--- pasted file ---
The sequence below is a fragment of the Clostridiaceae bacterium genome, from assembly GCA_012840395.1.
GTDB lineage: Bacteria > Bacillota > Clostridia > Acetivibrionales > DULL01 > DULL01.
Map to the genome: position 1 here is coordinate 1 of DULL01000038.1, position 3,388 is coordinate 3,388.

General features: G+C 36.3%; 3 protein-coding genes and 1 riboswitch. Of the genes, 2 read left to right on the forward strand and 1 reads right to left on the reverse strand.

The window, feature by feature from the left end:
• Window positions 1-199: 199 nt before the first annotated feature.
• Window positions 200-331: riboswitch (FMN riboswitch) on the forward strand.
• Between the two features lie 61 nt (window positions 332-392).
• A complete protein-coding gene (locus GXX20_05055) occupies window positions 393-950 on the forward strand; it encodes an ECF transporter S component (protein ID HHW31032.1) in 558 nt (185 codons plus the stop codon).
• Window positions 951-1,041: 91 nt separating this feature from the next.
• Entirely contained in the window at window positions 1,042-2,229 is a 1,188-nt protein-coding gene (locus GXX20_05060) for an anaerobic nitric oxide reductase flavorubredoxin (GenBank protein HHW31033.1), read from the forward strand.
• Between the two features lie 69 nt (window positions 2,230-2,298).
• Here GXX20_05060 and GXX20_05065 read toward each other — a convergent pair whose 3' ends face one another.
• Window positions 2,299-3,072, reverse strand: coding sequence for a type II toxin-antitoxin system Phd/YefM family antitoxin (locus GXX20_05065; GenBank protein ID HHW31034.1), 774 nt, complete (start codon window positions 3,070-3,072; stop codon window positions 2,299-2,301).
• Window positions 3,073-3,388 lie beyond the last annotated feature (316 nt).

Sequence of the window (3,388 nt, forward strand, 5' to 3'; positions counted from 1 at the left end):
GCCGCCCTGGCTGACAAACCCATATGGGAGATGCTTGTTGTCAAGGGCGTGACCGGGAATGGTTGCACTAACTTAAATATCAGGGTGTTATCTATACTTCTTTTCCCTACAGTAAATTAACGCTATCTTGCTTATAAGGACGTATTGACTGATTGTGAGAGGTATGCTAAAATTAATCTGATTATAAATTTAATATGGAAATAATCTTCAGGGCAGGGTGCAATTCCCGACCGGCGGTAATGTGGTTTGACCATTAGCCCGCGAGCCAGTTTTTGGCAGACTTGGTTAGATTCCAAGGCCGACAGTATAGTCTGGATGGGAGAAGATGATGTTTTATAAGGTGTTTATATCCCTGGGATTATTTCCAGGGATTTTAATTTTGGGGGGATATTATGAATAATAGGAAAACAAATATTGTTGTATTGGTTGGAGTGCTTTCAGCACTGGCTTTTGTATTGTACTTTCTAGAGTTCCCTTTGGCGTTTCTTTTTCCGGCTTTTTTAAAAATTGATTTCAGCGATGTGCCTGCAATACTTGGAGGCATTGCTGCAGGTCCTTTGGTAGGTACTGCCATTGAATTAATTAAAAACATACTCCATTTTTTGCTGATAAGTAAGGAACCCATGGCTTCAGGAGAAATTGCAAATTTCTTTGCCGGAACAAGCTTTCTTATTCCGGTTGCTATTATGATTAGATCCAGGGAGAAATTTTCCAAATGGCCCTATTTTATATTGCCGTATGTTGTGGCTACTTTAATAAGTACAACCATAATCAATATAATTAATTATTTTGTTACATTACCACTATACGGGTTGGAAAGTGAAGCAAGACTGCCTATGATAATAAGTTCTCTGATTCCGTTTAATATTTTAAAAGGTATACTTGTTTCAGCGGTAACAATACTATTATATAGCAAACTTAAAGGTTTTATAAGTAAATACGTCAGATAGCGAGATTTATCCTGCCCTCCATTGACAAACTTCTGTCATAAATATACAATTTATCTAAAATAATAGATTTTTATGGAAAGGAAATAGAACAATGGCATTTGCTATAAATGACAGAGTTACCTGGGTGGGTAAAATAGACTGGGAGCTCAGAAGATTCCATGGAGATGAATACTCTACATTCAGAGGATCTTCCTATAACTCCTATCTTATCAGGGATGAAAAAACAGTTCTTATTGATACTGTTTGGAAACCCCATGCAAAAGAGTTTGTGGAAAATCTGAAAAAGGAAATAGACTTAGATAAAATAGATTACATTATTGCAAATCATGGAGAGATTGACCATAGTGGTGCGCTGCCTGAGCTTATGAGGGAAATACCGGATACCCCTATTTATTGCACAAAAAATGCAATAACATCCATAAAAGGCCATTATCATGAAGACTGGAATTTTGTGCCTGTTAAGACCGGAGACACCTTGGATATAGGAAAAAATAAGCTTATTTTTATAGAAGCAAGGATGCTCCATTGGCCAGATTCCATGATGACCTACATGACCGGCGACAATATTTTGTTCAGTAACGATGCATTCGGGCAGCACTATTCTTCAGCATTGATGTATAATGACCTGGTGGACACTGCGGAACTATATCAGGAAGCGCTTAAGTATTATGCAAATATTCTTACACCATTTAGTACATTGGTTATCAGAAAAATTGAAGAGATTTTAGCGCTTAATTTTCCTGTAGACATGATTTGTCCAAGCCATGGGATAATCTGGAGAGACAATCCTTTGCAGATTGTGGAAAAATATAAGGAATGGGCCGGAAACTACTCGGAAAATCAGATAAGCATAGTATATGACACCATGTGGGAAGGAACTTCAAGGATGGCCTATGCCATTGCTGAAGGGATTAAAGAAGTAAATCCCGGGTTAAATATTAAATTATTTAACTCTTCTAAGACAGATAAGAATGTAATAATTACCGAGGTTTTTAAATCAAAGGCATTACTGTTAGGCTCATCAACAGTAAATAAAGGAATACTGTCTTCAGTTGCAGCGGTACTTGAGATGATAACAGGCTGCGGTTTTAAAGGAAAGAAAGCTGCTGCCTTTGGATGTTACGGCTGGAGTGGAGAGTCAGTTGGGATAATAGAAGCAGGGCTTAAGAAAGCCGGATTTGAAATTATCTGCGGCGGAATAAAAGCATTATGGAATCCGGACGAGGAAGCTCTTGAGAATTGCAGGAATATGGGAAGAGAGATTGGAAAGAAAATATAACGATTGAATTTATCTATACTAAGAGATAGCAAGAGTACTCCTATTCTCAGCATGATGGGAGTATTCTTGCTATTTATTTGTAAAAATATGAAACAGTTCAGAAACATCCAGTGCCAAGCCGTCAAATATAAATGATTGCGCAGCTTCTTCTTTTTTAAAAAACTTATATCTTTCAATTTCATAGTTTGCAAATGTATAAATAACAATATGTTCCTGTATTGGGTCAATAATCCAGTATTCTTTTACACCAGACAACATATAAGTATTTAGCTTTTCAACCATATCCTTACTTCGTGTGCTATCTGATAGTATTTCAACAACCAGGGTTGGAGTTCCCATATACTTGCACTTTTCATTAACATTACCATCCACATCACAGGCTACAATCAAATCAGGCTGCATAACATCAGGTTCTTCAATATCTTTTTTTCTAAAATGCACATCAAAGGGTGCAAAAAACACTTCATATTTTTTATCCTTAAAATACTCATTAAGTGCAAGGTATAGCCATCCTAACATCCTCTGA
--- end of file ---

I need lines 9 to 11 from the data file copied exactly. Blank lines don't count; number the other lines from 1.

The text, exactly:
• A complete protein-coding gene (locus GXX20_05055) occupies window positions 393-950 on the forward strand; it encodes an ECF transporter S component (protein ID HHW31032.1) in 558 nt (185 codons plus the stop codon).
• Window positions 951-1,041: 91 nt separating this feature from the next.
• Entirely contained in the window at window positions 1,042-2,229 is a 1,188-nt protein-coding gene (locus GXX20_05060) for an anaerobic nitric oxide reductase flavorubredoxin (GenBank protein HHW31033.1), read from the forward strand.